While October is noted as “Lewy Body Dementia Awareness Month” and November as “Family Caregivers Month,” the difficult realities for caregivers stemming from these two important designations are often intertwined.
Lewy Body Dementia
Also known as LBD, or sometimes dementia with Lewy bodies, Lewy body dementia is one of the most common forms of dementia in older patients. It’s estimated that over a million people in this country have this challenging disorder, a disease that the late comedian Robin Williams’ widow Susan called “the terrorist inside his brain.”
Named after Dr. Frederich H. Lewy, the German neurologist who first discovered this brain abnormality back in the early 1900s, LBD is a neurodegenerative, progressive disease involving abnormal protein deposits that form in the brain cells responsible for cognition, motor skills and behavior. Symptoms of the disease often overlap with Alzheimer’s and Parkinson’s disease dementia.
LBD Symptoms Can Vary
There currently are no treatments to stop the brain damage caused by LBD. It may be hard for some family caregivers to understand the difference between Lewy body dementia and Alzheimer’s disease. Physicians can test with brain imaging and neuropsychological tests to help distinguish LBD from other diseases. Medical practitioners can provide guidance along with antidepressants and other medications as well as physical and speech therapies to help address some of the symptoms.
According to the Alzheimer’s Association, LBD symptoms can include:
Decline in thinking and reasoning
Delusions and/or visual hallucinations
Fluctuation in behavior (alert one day, “out of it” the next)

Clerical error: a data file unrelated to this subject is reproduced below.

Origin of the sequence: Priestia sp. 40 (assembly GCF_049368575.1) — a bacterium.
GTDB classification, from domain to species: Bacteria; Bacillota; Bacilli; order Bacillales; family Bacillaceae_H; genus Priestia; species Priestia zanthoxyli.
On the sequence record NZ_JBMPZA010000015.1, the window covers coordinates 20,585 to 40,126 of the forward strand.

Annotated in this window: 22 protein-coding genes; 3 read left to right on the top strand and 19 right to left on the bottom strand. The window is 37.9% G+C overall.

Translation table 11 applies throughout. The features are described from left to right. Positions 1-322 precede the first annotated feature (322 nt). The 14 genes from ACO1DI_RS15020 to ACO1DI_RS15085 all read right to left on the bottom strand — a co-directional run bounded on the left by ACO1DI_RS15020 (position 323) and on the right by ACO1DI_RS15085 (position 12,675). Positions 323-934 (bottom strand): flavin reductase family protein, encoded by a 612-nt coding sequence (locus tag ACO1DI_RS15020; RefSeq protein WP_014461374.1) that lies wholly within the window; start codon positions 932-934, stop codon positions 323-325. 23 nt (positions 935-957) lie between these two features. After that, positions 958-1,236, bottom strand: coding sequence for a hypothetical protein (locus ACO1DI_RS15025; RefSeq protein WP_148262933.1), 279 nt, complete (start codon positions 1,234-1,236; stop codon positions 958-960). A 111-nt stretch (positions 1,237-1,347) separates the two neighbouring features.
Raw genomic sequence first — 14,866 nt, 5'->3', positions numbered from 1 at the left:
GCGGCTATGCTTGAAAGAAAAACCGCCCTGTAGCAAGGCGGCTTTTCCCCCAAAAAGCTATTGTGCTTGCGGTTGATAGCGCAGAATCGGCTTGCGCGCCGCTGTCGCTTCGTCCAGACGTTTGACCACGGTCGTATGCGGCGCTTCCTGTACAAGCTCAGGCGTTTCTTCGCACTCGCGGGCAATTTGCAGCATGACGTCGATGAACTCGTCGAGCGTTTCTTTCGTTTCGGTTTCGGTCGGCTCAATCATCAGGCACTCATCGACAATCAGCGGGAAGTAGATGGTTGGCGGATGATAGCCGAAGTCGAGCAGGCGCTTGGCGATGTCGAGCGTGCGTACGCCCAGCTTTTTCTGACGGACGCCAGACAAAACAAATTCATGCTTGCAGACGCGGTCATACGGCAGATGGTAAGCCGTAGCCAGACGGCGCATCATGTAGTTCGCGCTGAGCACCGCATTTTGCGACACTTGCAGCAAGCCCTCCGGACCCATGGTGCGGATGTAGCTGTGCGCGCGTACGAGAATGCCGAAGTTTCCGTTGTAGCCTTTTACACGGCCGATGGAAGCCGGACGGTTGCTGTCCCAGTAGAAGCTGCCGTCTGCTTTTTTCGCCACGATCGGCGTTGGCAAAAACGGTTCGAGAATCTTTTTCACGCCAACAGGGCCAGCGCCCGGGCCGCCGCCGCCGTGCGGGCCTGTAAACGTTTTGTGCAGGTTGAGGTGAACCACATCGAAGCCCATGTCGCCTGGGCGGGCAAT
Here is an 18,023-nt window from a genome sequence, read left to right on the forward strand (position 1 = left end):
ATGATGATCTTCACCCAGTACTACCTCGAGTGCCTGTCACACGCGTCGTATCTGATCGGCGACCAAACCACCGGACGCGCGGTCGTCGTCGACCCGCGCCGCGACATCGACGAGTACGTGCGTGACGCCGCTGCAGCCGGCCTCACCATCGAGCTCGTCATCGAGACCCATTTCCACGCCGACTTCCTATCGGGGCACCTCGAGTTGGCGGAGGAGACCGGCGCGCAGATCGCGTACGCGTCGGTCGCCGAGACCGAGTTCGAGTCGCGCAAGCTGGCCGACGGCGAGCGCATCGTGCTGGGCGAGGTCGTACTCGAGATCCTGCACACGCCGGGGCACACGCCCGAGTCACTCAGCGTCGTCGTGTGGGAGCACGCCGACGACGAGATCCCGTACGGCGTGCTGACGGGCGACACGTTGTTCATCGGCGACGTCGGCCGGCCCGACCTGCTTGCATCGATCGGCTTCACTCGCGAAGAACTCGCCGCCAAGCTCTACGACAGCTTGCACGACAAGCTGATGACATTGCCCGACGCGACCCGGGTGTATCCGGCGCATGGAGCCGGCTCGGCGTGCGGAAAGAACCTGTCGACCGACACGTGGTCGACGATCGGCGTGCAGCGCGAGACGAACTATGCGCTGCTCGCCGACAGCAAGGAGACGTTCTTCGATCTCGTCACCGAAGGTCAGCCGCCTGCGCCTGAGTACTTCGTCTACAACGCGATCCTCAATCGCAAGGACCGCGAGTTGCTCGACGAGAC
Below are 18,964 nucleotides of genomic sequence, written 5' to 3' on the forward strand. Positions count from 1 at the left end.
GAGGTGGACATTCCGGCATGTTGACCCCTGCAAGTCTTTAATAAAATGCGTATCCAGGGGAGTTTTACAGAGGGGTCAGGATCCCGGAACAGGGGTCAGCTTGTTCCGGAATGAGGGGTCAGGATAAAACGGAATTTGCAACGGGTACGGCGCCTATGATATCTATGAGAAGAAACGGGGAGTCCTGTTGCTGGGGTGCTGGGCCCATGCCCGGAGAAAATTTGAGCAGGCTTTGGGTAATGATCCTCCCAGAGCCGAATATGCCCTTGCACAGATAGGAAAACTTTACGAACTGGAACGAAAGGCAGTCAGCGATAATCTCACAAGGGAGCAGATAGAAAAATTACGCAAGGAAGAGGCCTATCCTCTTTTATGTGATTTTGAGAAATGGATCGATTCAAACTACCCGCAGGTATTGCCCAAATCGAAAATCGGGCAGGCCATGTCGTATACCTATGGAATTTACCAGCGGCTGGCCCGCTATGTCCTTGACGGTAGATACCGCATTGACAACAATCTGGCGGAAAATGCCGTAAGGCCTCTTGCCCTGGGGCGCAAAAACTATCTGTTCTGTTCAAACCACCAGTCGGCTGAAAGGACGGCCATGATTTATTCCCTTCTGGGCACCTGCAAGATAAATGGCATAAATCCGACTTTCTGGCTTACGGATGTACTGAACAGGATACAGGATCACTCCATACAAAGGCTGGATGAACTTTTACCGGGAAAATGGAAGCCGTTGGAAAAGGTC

Coping with Dementia Caregiving
Caring for someone with LBD or other forms of dementia is demanding, with responsibilities changing and increasing over time. As the disease progresses, the individual will most likely have greater difficulty managing everyday tasks. Establishing routines can help avoid agitation and confusion, as can adjusting expectations.
It’s important that caregivers try to maintain their own health. Emotional and physical fatigue can present much like depression, with irritability, resentment, weight gain or loss and withdrawal from family and friends. On one hand, caregivers want to relish the “good” days remaining with their loved one. On the other hand, plans must be made for the future.
The National Institutes of Health suggests families consider professional counseling to see how individuals can work together to manage the loved one with LBD. Therapists specializing in geriatrics may offer much needed emotional support. Additional resources include:
Seeking Respite Care Opportunities
Caregivers need to have time away to care for themselves. Breaks from caregiving helps caregivers remain compassionate and avoid caregiver burnout. This type of assistance is often known as “respite care,” providing safe, professional breaks for family caregivers for much-needed relaxation and re-charging of energy.
If respite care is not offered regularly by family or friends, home health aides from professional organizations like Reliance Home Health Care can step in for an afternoon, a day, a weekend or as needed to provide nursing and other assistance. We can even help with errands, housekeeping and other tasks that busy family caregivers in the Greater Philadelphia area simply can’t find the time for. For more information, call us at 610-896-6030 or email us at email@example.com.